Age: 34, Team: Tamil Nadu
“One moment you are on top whistling, then you are down and gone – that’s cricket for you.” Only L Balaji can say that statement and laugh. Disaster had gatecrashed when he had just begun to whistle. From being the highest wicket-taker among seamers from both teams in a home Test series against Pakistan in 2005, the ground slipped from under his feet in the same year as he was hit with a threatening spinal cord injury that cost him three years of cricket.
Paralysis, the doctors feared might kick in if he continued to be adamant about playing . The injury was so complex that they had said he should just be content that if everything goes well, he can at least watch cricket on the telly.
Balaji, however, was greedier. He wanted to play cricket, hid the severity of his injury from his parents, who he feared might panic and prevent him from playing again, had a surgery done in UK with only his sister aware, and somehow, against all odds, came back to play. And with that smile intact. It’s a remarkable story of perseverance and desire, and since he was always low-key, it was also a story that didn’t quite make the splashes it should have.
At 34 he has donned on a new role, and new dream. This year, he has been asked to not just be a player but also a mentor for the fast bowlers. With a repaired back, who knows how many years of sporting life he has ahead of him? “One, perhaps two years,” he says, “I want to leave Tamil Nadu after ensuring the team has atleast a couple of promising young fast bowlers, and a team that has a pride about representing the state. That will be my goal and legacy, I want to achieve.”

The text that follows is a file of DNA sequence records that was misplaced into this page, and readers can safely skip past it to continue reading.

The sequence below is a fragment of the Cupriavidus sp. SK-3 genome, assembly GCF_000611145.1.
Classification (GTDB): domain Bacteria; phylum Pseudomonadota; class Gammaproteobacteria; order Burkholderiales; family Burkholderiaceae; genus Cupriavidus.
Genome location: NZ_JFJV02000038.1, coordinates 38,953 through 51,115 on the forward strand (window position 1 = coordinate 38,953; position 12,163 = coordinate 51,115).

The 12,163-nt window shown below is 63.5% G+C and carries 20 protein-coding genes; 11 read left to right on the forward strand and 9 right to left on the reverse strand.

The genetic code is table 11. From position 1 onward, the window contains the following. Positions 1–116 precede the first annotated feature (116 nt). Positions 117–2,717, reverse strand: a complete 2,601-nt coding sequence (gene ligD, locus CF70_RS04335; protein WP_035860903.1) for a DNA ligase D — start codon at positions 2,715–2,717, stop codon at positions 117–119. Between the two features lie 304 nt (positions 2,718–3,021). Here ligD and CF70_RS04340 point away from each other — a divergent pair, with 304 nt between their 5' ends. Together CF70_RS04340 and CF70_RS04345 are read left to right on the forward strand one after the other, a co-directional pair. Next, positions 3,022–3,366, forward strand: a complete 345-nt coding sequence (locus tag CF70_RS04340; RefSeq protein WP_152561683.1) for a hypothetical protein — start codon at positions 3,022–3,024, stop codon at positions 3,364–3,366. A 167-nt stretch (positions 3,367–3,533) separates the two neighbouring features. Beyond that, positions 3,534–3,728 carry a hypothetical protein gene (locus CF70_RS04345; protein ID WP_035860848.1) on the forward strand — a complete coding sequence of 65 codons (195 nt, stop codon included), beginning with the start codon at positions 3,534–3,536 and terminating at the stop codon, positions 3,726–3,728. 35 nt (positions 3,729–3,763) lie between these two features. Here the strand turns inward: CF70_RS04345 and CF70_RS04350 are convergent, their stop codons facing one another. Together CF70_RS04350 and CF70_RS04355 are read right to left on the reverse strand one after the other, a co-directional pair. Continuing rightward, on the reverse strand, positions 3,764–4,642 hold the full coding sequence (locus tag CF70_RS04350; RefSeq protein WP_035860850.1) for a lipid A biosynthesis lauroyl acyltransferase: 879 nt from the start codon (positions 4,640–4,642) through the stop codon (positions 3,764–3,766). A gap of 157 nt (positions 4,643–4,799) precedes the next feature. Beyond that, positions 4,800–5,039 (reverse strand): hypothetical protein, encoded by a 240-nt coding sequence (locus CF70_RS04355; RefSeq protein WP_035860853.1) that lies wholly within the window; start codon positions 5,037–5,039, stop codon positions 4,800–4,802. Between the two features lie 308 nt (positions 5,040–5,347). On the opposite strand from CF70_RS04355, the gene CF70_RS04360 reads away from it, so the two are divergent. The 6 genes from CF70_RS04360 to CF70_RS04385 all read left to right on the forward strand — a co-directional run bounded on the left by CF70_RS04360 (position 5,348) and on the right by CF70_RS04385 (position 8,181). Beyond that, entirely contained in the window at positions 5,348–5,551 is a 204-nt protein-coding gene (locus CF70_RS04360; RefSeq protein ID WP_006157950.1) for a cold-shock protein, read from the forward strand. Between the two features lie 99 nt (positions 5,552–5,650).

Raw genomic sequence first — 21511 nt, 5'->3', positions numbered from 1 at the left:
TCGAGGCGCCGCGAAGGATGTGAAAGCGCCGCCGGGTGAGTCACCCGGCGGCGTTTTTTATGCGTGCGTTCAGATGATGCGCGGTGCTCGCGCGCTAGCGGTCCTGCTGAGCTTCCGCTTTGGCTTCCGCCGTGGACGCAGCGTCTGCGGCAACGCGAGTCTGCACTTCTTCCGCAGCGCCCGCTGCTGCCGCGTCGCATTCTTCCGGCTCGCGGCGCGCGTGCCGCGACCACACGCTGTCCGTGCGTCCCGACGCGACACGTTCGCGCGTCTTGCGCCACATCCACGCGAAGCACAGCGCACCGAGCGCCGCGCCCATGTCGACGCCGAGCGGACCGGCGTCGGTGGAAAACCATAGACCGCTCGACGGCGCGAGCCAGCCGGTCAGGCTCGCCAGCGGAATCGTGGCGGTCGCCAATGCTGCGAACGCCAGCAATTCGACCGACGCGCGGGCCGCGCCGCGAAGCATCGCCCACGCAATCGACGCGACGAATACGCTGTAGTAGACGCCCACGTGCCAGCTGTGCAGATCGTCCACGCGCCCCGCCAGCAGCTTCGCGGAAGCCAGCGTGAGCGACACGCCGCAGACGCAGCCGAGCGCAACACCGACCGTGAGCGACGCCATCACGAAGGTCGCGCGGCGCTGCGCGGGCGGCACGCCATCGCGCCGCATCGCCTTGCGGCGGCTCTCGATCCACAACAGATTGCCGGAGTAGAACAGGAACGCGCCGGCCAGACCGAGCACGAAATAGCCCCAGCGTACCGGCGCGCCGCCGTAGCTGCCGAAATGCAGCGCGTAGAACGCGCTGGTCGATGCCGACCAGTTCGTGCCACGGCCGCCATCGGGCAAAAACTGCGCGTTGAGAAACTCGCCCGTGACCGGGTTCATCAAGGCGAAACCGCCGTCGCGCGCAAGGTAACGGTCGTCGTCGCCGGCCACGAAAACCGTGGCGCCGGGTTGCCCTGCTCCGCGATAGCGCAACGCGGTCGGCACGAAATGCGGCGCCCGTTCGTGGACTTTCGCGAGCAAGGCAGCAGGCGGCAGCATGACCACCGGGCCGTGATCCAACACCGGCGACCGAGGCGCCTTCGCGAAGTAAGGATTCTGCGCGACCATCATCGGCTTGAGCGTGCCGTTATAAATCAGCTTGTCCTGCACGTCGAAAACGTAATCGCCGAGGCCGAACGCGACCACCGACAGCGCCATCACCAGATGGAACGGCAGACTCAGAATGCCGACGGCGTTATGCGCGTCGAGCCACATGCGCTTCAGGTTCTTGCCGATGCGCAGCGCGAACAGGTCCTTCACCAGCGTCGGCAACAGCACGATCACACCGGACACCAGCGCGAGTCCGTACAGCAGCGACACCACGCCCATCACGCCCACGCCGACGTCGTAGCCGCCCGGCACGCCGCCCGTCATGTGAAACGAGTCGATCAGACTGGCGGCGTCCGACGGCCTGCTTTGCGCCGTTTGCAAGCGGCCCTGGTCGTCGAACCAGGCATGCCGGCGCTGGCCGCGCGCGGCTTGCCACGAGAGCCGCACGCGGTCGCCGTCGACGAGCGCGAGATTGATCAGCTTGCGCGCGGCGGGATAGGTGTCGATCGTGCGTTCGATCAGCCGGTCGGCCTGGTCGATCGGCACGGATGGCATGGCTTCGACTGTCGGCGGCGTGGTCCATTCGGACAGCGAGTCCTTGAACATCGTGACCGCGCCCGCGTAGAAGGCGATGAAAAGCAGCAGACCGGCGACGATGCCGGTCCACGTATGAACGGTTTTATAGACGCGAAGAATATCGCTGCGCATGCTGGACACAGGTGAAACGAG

His hopes rest on young seamers — Aswin Christ, who is also closely watched by Glenn McGrath for his MRF Pace Academy, L Vignesh, and M Mohammed, from small town Dindigul.
Balaji has a tough path ahead. “I have to help them understand setting fields, how to think in spells rather than odd good balls, how to pace yourself according to situation, how to know when to attack and when to defend, how to bowl alongside a spinner, and how to out-think a batsman. If I can create bowlers who can think for themselves, I would have done my job.” There is one thing that continues to nag Balaji. “I have been part of four Ranji finals, and quite a few semi-finals, but have never known the feeling of lifting that trophy. I don’t know whether I will be able to but at least I want to help build a team that gets to taste that feeling.”